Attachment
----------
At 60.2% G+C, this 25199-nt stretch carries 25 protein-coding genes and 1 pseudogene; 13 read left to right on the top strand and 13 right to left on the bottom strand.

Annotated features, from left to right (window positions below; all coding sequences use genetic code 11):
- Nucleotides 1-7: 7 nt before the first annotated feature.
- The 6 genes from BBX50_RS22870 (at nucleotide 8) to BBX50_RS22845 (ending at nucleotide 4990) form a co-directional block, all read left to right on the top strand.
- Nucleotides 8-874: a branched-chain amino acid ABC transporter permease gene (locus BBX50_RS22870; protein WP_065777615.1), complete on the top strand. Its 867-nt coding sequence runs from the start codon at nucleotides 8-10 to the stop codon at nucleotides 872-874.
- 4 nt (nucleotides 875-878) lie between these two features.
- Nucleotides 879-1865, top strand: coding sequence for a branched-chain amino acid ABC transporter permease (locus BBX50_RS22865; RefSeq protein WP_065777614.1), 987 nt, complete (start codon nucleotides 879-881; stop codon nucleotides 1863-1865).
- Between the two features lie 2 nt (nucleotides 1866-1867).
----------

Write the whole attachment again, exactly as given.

At 60.2% G+C, this 25199-nt stretch carries 25 protein-coding genes and 1 pseudogene; 13 read left to right on the top strand and 13 right to left on the bottom strand.

Annotated features, from left to right (window positions below; all coding sequences use genetic code 11):
- Nucleotides 1-7: 7 nt before the first annotated feature.
- The 6 genes from BBX50_RS22870 (at nucleotide 8) to BBX50_RS22845 (ending at nucleotide 4990) form a co-directional block, all read left to right on the top strand.
- Nucleotides 8-874: a branched-chain amino acid ABC transporter permease gene (locus BBX50_RS22870; protein WP_065777615.1), complete on the top strand. Its 867-nt coding sequence runs from the start codon at nucleotides 8-10 to the stop codon at nucleotides 872-874.
- 4 nt (nucleotides 875-878) lie between these two features.
- Nucleotides 879-1865, top strand: coding sequence for a branched-chain amino acid ABC transporter permease (locus BBX50_RS22865; RefSeq protein WP_065777614.1), 987 nt, complete (start codon nucleotides 879-881; stop codon nucleotides 1863-1865).
- Between the two features lie 2 nt (nucleotides 1866-1867).